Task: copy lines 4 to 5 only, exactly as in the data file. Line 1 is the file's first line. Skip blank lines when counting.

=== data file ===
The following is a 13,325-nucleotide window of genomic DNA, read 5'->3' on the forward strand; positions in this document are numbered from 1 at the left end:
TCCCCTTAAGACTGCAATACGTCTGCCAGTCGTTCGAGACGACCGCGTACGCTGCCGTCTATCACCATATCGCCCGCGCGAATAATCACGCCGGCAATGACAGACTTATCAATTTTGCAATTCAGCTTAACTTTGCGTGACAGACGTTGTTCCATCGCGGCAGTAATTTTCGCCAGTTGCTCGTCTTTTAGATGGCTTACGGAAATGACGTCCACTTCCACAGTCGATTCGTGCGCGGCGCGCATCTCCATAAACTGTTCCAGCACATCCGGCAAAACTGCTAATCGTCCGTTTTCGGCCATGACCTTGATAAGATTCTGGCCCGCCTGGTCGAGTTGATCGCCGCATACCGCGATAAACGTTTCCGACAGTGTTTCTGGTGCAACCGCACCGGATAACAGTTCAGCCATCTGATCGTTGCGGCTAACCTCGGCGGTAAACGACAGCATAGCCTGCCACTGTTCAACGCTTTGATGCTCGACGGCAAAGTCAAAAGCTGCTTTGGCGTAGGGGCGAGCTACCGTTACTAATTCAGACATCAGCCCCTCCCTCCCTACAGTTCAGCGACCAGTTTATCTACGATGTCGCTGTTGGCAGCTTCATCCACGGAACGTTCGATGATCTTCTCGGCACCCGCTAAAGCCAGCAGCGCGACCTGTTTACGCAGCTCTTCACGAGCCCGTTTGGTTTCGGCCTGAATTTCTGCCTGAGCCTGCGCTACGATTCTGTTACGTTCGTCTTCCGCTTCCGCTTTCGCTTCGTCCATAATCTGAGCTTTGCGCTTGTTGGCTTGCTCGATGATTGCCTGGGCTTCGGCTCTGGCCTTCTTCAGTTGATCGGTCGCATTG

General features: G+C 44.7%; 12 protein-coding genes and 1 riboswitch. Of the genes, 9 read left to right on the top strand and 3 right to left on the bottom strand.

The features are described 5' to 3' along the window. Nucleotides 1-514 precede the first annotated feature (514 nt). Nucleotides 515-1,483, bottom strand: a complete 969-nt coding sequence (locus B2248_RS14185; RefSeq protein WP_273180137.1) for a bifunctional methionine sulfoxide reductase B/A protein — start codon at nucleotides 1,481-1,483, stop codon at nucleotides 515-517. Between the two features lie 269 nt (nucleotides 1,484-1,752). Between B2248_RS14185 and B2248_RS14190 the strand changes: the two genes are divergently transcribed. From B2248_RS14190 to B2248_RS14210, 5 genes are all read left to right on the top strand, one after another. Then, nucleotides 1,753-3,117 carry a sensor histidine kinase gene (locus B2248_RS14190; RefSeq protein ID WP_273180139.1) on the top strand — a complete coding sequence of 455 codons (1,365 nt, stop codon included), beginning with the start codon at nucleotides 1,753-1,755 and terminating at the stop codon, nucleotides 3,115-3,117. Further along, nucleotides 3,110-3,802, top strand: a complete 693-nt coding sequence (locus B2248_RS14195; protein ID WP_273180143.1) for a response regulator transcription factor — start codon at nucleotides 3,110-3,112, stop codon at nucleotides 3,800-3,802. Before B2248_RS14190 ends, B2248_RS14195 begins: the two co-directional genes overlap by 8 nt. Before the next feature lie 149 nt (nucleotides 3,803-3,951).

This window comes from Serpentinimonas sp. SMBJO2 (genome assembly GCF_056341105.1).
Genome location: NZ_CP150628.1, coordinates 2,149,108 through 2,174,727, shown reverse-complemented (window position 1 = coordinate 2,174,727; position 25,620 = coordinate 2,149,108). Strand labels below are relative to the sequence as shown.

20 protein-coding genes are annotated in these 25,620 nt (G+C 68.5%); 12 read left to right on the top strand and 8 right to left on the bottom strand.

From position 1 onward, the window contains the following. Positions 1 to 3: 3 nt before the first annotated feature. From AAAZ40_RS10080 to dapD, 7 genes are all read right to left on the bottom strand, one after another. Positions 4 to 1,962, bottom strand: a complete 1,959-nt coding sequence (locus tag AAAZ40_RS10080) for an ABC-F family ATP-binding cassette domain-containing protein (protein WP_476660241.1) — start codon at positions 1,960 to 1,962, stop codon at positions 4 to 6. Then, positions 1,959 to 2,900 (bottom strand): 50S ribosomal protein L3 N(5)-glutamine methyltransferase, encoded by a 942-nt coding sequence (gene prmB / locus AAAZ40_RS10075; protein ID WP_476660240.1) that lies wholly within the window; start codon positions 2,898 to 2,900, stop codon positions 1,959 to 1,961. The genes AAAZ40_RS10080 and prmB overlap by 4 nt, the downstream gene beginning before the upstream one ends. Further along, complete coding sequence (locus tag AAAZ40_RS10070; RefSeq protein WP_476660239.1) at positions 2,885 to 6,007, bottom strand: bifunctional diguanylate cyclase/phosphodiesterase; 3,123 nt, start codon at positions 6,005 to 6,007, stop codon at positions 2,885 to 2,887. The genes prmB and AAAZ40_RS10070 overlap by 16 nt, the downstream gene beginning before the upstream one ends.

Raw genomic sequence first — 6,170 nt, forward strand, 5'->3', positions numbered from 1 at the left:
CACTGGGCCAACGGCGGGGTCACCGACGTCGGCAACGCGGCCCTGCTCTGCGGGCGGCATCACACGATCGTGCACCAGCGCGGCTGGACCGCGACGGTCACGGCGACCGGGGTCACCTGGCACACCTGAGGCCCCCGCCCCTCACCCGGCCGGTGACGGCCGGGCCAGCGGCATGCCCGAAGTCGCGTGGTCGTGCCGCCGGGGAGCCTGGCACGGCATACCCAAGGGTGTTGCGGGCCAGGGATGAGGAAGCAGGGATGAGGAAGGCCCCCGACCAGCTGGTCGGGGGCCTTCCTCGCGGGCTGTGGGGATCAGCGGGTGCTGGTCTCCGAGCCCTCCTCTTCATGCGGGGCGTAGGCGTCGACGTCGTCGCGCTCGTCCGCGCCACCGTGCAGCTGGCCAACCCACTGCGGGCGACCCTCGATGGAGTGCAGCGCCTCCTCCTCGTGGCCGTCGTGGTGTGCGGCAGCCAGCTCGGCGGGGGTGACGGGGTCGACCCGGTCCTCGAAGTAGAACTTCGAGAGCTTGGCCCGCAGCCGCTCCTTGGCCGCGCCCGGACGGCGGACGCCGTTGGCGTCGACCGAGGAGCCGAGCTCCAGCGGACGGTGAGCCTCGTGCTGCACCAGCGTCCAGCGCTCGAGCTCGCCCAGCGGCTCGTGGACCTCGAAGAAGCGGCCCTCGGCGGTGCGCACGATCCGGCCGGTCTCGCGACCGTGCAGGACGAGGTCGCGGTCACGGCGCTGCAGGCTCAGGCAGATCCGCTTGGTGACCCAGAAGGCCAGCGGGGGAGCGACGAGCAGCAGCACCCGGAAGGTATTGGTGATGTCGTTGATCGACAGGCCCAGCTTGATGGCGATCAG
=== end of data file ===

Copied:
The features are described 5' to 3' along the window. Nucleotides 1-514 precede the first annotated feature (514 nt). Nucleotides 515-1,483, bottom strand: a complete 969-nt coding sequence (locus B2248_RS14185; RefSeq protein WP_273180137.1) for a bifunctional methionine sulfoxide reductase B/A protein — start codon at nucleotides 1,481-1,483, stop codon at nucleotides 515-517. Between the two features lie 269 nt (nucleotides 1,484-1,752). Between B2248_RS14185 and B2248_RS14190 the strand changes: the two genes are divergently transcribed. From B2248_RS14190 to B2248_RS14210, 5 genes are all read left to right on the top strand, one after another. Then, nucleotides 1,753-3,117 carry a sensor histidine kinase gene (locus B2248_RS14190; RefSeq protein ID WP_273180139.1) on the top strand — a complete coding sequence of 455 codons (1,365 nt, stop codon included), beginning with the start codon at nucleotides 1,753-1,755 and terminating at the stop codon, nucleotides 3,115-3,117. Further along, nucleotides 3,110-3,802, top strand: a complete 693-nt coding sequence (locus B2248_RS14195; protein ID WP_273180143.1) for a response regulator transcription factor — start codon at nucleotides 3,110-3,112, stop codon at nucleotides 3,800-3,802. Before B2248_RS14190 ends, B2248_RS14195 begins: the two co-directional genes overlap by 8 nt. Before the next feature lie 149 nt (nucleotides 3,803-3,951).

This window comes from Serpentinimonas sp. SMBJO2 (genome assembly GCF_056341105.1).